Simply Scientifico: John Hopkins study may put a halt to mosquito bites

Their excitement goes further in anticipation of knowing which bacteria the other four yet-to-be-sequenced newly-discovered virus species can attack and kill. 

Published: 24th February 2023 10:16 AM  |   Last Updated: 24th February 2023 10:16 AM   |  A+A-

dengue, malaria, mosquito

For representational purposes

Express News Service

Johns Hopkins Medicine researchers have mapped specialised receptors on the nerve cells of a mosquito’s antenna which enable them to detect human odour to decide whom to bite more than others for a blood meal. Mosquitoes use their antennae to detect human odour. It has been known that the variations in human body heat, humidity and odour plays an active role in mosquitoes to get attracted to some humans, but not others. But the receptors that aid in the hunt had never been mapped.

The mapping of these receptors opens the way to understand the mechanism of how mosquitoes “choose” whom to bite for a blood meal, and find a way to eliminate those so mosquitoes can no longer bite humans. The mapping yielded three types of receptors located on nerve cells in the mosquito’s antenna — odorant receptors, which help mosquitoes to distinguish between humans and animals; Gustatory receptors, which detect carbon dioxide; and Ionotropic receptors, which respond to acids and amines found in the human skin. The researchers say understanding the molecular biology of mosquito odour-sensing is key to developing new ways to avoid bites and diseases that they cause.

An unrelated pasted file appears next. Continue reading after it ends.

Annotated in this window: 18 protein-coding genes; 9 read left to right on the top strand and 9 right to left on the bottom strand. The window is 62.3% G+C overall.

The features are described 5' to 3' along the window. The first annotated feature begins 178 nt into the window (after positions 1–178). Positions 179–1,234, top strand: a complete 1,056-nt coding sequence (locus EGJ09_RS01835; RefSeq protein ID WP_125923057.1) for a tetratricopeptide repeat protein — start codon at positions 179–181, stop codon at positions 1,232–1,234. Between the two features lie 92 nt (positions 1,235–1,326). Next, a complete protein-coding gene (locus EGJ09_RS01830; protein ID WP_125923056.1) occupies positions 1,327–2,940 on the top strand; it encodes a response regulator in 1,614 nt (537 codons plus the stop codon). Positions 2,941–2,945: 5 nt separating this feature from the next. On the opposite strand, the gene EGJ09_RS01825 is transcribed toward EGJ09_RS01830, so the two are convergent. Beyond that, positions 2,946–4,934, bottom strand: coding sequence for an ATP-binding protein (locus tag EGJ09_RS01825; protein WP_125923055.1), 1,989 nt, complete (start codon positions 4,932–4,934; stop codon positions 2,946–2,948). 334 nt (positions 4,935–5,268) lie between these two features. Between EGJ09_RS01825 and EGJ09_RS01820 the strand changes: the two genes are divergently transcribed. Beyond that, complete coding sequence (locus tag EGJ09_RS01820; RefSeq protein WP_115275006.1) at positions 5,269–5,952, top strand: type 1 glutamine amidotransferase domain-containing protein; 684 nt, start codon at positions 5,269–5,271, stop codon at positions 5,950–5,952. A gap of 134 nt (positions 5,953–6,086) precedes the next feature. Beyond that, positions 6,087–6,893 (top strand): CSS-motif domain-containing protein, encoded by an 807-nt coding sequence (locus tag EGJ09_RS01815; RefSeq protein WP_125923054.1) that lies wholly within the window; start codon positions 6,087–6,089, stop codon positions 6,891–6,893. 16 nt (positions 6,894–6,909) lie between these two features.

A study by University of California has found that grazing sheep can not only help in urban lawn landscaping, but also relieve stressed and anxiety-ridden individuals of their maladies just watching them graze. The study was taken up during the peak of the pandemic, and was initially aimed at determining whether sheep could benefit urban lawn landscapes and make a case for increasing their usage in urban settings. While their study aimed at looking at advantages of bringing grazing sheep into urban settings to explore its benefits on improving urban landscaping, the fall-out observation was that it had a ‘peaceful’ effect on the volunteers.

W hile antibiotic-resistant bacteria are emerging as a major worry in the medical and health care field, researchers from University of Southern Denmark have discovered five new species of bacteria-killing viruses, known as bacteriophages. Of the five, so far only one has been genome sequenced, and named ‘Fyn8’. Unlike antibiotics which kill a whole range of bacteria, bacteriophages can kill just one target bacterium species by the millions.

Fyn8 has been found to be targeting a bacterium called Pseudomonas aeruginosa, found naturally in soil and water, but is normally harmless on healthy people. But what has excited the researchers is that Fyn8 was able to attack and kill Pseudomonas aeruginosa despite the latter having developed antibiotic resistance. Their excitement goes further in anticipation of knowing which bacteria the other four yet-to-be-sequenced newly-discovered virus species can attack and kill. 


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